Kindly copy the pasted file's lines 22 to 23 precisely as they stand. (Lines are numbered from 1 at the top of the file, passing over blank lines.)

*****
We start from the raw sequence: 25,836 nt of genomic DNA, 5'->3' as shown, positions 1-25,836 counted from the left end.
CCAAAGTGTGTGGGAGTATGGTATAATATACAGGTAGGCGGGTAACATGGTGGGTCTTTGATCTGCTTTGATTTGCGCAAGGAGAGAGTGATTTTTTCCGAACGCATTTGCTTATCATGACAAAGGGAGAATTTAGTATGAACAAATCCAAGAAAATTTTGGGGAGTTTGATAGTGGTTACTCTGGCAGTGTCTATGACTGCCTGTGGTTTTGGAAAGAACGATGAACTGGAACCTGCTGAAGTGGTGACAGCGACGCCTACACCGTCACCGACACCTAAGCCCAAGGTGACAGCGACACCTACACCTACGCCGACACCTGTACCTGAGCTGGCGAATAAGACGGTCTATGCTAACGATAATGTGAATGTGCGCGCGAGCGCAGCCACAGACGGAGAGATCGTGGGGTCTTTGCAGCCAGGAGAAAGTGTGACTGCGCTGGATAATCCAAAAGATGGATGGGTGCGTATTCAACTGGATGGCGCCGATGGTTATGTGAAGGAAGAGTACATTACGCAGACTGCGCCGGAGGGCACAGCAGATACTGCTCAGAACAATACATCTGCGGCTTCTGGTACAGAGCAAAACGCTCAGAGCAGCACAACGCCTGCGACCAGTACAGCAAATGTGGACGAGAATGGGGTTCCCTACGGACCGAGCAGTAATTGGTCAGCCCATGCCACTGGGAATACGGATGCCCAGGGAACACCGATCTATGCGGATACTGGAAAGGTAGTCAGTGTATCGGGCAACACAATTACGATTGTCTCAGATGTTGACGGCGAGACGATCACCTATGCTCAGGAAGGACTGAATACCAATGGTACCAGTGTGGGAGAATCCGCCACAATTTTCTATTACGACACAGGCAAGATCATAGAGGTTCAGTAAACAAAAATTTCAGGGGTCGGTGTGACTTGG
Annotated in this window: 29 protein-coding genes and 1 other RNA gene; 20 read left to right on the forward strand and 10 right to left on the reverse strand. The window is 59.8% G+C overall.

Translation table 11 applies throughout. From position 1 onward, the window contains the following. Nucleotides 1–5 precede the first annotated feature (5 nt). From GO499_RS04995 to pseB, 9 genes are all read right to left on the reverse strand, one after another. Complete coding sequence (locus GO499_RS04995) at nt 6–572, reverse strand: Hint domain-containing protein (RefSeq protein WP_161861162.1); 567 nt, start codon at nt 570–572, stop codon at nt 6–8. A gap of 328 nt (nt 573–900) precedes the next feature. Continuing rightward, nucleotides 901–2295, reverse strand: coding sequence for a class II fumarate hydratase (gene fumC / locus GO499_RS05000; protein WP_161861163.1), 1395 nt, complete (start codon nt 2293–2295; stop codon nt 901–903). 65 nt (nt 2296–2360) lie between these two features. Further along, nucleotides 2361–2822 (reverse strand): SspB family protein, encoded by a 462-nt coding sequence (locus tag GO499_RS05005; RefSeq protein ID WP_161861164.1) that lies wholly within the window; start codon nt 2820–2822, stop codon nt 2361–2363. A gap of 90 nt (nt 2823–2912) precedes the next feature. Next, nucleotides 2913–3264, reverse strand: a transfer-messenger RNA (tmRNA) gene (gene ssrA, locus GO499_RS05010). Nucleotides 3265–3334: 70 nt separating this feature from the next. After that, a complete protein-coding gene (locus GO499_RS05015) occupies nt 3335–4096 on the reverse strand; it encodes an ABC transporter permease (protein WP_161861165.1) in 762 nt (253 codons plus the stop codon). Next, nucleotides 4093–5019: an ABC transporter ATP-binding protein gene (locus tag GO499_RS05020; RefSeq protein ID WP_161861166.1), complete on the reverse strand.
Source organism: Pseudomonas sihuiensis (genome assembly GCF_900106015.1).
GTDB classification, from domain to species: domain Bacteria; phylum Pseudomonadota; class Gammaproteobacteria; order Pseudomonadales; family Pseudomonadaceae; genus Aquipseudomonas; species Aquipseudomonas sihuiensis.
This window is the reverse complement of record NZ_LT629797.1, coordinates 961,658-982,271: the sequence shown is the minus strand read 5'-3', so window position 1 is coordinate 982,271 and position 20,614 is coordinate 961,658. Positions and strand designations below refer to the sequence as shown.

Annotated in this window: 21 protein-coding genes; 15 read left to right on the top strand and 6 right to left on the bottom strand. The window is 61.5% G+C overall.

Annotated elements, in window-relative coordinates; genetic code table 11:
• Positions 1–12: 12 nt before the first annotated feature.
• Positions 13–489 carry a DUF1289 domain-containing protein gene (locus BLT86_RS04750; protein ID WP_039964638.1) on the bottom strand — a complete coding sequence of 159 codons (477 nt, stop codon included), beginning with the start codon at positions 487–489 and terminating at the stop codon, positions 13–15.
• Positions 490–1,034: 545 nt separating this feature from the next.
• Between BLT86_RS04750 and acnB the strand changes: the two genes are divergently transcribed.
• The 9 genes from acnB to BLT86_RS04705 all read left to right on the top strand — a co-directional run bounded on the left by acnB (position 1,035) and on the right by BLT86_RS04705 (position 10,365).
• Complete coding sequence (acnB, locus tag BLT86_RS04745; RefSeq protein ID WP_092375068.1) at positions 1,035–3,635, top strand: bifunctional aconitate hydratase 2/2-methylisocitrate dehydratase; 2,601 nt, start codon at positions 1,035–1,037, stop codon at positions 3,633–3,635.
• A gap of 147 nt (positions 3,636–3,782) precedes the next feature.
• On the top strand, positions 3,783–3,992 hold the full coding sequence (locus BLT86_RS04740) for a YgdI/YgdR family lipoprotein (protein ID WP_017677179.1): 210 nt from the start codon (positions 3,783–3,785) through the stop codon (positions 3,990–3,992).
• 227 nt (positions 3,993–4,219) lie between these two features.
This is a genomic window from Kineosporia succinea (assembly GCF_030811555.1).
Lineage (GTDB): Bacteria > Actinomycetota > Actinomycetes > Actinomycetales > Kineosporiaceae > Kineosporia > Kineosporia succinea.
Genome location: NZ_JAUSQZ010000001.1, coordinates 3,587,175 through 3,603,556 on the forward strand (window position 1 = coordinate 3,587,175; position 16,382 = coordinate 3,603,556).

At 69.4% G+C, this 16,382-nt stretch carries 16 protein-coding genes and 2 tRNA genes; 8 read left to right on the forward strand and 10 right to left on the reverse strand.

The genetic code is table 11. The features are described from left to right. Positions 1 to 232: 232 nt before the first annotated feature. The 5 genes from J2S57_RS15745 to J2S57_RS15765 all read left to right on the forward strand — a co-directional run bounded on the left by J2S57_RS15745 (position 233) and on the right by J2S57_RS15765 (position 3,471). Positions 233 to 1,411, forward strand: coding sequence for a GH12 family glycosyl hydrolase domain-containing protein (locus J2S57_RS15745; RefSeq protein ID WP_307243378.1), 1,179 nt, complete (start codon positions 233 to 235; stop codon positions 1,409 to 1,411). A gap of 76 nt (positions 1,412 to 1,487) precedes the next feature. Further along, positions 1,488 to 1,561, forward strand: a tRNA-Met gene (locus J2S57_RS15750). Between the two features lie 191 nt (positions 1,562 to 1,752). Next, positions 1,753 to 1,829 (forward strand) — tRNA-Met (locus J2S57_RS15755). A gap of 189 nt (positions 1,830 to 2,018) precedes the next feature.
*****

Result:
At 69.4% G+C, this 16,382-nt stretch carries 16 protein-coding genes and 2 tRNA genes; 8 read left to right on the forward strand and 10 right to left on the reverse strand.

The genetic code is table 11. The features are described from left to right. Positions 1 to 232: 232 nt before the first annotated feature. The 5 genes from J2S57_RS15745 to J2S57_RS15765 all read left to right on the forward strand — a co-directional run bounded on the left by J2S57_RS15745 (position 233) and on the right by J2S57_RS15765 (position 3,471). Positions 233 to 1,411, forward strand: coding sequence for a GH12 family glycosyl hydrolase domain-containing protein (locus J2S57_RS15745; RefSeq protein ID WP_307243378.1), 1,179 nt, complete (start codon positions 233 to 235; stop codon positions 1,409 to 1,411). A gap of 76 nt (positions 1,412 to 1,487) precedes the next feature. Further along, positions 1,488 to 1,561, forward strand: a tRNA-Met gene (locus J2S57_RS15750). Between the two features lie 191 nt (positions 1,562 to 1,752). Next, positions 1,753 to 1,829 (forward strand) — tRNA-Met (locus J2S57_RS15755). A gap of 189 nt (positions 1,830 to 2,018) precedes the next feature.